The initial objective of this thesis was to evaluate whether a combined weight-bearing training programme twice a week would be beneficial as regards bone mineral density (BMD) and neuromuscular function in older women. Forty-eight community living women with a mean age of 73 years were recruited for this 12-month prospective, randomised controlled trial, and were randomly assigned to an intervention group (n=24) or a control group (n=24). The intervention group displayed significant increments in BMD at the Ward’s triangle, maximum walking speed, and isometric grip strength compared to the control group. The second objective was to investigate if training effects were retained in older women five years after the cessation of training. The 40 women who completed the first study included in this thesis were invited to take part in a follow-up assessment five years later, and 34 women (~79 years) agreed to participate. During these five years both groups had sustained significant losses in hip BMD and in all neuromuscular function tests, and the previous exercise-induced intergroup differences were no longer seen.

The third and fourth objective of this thesis was to investigate whether exercise and weight-bearing leisure activities in middle-aged women are associated with a decreased risk of sustaining hip or wrist fractures at a later stage. A cohort of women participating in the Umeå Fracture and Osteoporosis (UFO) study, a longitudinal, nested case-control study investigating associations between bone markers, lifestyle, and osteoporotic fractures, was used for the purpose of this investigation. Eighty-one hip fracture cases and 376 wrist fracture cases, which had reported lifestyle data before they sustained their fracture, were identified. These cases were compared with age-matched controls identified from the same cohort. Using conditional logistic regression analysis with adjustments for height, BMI, smoking, and menopausal status, results showed that moderate frequency of leisure physical activities such as gardening and berry/mushroom picking, were associated with reduced hip fracture risk (OR 0.28; 95% CI 0.12 – 0.67), whereas active commuting (especially walking) along with dancing and snow shoveling in leisure time, reduced the wrist fracture risk (OR 0.48; 95% CI 0.27 – 0.88, OR 0.42; 95% CI 0.22 – 0.80 and OR 0.50; 95% CI 0.32 – 0.79 respectively).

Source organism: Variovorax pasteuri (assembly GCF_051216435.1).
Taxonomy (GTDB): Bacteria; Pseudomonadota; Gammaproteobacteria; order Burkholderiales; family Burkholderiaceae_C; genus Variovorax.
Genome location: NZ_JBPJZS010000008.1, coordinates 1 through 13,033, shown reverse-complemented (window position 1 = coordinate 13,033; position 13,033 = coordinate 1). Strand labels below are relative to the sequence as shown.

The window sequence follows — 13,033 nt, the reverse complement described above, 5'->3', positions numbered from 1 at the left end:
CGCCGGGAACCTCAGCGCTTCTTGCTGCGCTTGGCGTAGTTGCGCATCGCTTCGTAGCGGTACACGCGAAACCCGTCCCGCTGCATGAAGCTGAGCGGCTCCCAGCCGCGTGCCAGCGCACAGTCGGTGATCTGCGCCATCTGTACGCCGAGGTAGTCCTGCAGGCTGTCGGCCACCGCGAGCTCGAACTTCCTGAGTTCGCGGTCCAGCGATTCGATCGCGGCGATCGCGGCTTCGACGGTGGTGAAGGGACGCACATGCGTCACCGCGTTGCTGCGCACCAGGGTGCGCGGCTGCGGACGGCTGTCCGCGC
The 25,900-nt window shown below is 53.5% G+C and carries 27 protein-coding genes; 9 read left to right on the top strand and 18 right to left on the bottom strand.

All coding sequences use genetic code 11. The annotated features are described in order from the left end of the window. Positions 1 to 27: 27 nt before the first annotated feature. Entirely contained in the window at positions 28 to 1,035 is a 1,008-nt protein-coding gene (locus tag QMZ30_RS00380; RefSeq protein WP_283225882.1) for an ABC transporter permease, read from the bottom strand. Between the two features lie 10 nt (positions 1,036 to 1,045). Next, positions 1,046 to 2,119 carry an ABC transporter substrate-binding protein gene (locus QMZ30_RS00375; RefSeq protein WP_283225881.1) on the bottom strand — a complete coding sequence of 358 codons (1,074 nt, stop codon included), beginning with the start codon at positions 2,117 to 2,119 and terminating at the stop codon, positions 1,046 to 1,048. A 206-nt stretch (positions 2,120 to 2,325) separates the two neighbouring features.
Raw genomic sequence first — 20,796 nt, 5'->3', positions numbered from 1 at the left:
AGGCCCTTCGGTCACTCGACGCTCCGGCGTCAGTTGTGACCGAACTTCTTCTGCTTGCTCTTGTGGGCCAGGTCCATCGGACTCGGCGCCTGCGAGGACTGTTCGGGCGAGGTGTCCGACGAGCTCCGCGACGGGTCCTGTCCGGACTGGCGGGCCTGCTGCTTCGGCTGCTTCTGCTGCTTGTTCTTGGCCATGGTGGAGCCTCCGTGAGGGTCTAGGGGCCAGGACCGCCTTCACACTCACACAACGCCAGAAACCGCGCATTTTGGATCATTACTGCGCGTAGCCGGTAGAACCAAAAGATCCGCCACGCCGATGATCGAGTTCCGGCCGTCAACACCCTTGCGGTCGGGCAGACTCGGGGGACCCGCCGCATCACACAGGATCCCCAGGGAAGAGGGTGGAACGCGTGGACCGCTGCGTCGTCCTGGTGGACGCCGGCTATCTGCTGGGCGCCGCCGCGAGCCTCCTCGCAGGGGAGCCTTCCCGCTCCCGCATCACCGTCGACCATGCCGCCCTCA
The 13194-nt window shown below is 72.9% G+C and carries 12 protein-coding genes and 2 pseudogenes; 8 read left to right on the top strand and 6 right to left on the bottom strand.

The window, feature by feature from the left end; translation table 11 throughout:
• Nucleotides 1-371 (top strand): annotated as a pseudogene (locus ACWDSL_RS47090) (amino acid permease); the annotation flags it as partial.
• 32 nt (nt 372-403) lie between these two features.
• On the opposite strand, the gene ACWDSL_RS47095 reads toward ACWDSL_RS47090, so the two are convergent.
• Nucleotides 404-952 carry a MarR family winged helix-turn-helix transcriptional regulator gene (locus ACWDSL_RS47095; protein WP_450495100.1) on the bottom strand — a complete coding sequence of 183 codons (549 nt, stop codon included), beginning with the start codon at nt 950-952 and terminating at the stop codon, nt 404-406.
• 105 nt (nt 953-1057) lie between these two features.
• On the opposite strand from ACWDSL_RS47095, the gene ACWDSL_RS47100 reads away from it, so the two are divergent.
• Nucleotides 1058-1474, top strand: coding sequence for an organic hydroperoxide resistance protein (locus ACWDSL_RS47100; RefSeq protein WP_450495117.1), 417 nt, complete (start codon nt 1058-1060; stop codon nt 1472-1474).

In summary, this thesis suggests that weight-bearing physical activity is beneficial for BMD and neuromuscular functions such as muscle strength and gait in older women, and that a physically active lifestyle, with outdoor activities, in middle age is associated with reduced risk of both hip and wrist fractures. Possible mechanisms underlying this association include improved muscle strength, coordination, and balance, resulting in a decreased risk of falling and perhaps also direct skeletal benefits.

Publisher
101 p.
Series
Umeå University medical dissertations, ISSN 0346-6612 ; 1298
Keyword
physical activity, bone density, neuromuscular function, fragility fractures, women
National Category
Geriatrics
Research subject
Geriatrics
Identifiers
urn:nbn:se:umu:diva-29883 (URN)978-91-7264-867-8 (ISBN)
Public defence
2009-12-18, Sal B, 9 tr, Tandläkarhögskolan, Norrlands Universitetssjukhus, Umeå, 13:00 (Swedish)
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Available from: 2009-12-02 Created: 2009-11-26 Last updated: 2010-01-18Bibliographically approved

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Englund, UndisLittbrand, HåkanSondell, AnnaPettersson, UlrikaBucht, Gustaf